Dick Loudon and his wife Joanna decide to leave life in New York City and buy a little inn in Vermont. Dick is a how-to book writer, who eventually becomes a local TV celebrity as host of "... See full summary »
This sitcom follows recently divorced mother (Ann Romano) and her two teenage daughters (Barbara and Julie) as they start a new life together in Indianapolis, They are befriended by the ... See full summary »
Pat Harrington Jr.
A greasy-spoon diner in Phoenix, Arizona is the setting for this long-running series. The title character, Alice Hyatt, is an aspiring singer who arrives in Phoenix with her teenaged son, ... See full summary »
A hip, young program director pumps new life into a failing AM radio station, WKRP of Cincinatti, by changing format from Big Band to Hard Rock/Punk and bringing in two hot disc jockeys, over the protest of the owner... and some of the employees. Written by
Only a very few comedies have reached what I consider the height of mixing pathos, characterization, slapstick, verbal byplay. Night Court, Cheers, Mary Tyler Moore...and WKRP manages to surpass them all. WKRP comes out ahead of most of these (except maybe Night Court) because it was a true ensemble. It didn't focus on just Sam & Diane, or just Mary, but equally covered each of its cast members, giving them almost-equal screen time.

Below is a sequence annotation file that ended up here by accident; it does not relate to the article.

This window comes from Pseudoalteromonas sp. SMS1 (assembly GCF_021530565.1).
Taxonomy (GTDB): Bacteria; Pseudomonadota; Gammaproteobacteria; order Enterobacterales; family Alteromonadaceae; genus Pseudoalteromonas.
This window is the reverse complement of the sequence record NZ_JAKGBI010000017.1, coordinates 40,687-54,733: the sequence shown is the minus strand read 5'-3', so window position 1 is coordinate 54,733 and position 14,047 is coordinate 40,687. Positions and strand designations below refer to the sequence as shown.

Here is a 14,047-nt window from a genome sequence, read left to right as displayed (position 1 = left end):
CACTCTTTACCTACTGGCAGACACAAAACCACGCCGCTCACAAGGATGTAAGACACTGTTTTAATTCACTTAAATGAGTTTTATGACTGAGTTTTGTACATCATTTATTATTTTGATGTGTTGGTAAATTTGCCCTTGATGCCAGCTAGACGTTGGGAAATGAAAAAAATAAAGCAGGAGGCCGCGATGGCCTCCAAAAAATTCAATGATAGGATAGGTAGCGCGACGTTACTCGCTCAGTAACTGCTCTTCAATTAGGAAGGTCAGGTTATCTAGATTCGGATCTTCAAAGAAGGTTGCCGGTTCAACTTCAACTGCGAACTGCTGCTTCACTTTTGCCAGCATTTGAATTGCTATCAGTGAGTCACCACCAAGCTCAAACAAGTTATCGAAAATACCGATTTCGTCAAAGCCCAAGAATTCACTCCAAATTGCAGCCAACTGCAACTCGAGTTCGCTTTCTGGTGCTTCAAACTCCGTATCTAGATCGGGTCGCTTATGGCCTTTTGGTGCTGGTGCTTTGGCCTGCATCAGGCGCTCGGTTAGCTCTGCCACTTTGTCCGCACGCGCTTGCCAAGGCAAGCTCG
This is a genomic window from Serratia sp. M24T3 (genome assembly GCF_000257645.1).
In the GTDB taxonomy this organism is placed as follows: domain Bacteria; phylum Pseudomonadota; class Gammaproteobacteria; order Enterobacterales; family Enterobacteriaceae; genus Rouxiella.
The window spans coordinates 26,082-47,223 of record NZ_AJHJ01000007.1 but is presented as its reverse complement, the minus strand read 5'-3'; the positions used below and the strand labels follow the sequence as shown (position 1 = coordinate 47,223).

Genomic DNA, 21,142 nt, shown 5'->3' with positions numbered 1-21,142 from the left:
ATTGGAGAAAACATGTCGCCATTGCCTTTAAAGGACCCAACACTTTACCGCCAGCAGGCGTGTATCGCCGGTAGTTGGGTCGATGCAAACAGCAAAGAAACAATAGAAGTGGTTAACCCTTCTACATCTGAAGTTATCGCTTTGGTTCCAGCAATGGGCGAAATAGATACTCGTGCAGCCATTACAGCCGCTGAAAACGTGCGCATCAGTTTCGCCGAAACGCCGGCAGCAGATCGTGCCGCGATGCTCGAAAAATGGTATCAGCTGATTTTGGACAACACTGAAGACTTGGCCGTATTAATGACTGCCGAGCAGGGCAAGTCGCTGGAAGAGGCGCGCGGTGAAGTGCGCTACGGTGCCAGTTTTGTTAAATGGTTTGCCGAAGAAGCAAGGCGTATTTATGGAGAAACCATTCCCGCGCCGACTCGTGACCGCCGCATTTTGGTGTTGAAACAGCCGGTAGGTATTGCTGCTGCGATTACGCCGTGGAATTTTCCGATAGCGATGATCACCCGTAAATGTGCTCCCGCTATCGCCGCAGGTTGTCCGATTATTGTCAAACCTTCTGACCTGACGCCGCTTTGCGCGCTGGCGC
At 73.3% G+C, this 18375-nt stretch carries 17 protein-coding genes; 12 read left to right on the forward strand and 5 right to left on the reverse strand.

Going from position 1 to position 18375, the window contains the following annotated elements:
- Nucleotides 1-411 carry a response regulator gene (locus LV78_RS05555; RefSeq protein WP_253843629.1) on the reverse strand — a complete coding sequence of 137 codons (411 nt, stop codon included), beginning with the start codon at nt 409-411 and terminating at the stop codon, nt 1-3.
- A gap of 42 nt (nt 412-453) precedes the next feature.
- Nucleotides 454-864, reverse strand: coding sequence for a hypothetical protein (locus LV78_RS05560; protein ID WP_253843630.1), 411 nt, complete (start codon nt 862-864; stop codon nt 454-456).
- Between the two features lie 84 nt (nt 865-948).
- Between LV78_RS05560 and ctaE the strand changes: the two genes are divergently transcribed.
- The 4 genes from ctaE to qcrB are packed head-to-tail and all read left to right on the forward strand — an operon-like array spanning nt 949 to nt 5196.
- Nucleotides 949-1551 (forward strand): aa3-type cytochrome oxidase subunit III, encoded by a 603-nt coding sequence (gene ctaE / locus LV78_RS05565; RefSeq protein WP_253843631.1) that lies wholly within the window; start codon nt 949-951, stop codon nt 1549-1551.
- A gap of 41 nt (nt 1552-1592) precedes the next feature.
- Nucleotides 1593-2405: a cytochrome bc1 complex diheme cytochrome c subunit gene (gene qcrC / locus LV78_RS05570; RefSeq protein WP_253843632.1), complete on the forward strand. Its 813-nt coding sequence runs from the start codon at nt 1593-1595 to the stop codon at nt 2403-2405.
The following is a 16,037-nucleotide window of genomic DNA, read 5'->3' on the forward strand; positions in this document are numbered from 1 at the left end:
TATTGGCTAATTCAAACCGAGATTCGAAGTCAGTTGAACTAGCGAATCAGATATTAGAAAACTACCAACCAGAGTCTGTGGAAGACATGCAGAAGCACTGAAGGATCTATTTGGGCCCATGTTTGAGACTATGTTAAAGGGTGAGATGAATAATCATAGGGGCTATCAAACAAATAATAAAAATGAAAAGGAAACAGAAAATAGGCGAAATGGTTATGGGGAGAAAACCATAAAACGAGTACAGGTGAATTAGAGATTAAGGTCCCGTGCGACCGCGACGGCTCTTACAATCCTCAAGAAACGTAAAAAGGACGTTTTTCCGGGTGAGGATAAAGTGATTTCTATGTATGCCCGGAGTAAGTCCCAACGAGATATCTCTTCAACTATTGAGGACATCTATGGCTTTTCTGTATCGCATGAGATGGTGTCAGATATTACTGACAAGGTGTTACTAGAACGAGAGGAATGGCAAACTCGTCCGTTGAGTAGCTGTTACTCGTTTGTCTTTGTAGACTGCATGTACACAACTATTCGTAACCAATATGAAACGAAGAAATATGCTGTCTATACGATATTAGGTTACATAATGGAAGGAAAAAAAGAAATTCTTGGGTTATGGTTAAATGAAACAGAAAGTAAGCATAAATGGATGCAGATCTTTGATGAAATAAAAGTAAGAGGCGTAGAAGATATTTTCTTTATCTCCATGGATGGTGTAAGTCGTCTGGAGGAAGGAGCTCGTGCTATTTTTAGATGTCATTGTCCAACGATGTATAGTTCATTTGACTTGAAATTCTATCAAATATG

These were also folks who had _lives_ that didn't revolve entirely around the office or resolving the problem at the office: families, social lives, etc.
The recent Nick at Nite marathon (40 hours, five nights) just brought back home to me that this show was so funny, and why even some of the worst episodes are still a heck of a lot funnier than most "comedies" on the air today.
Hopefully WKRP will be settling into a long stay on Nick at Nite once the marathon runs its course.
15 of 17 people found this review helpful.
Was this review helpful to you?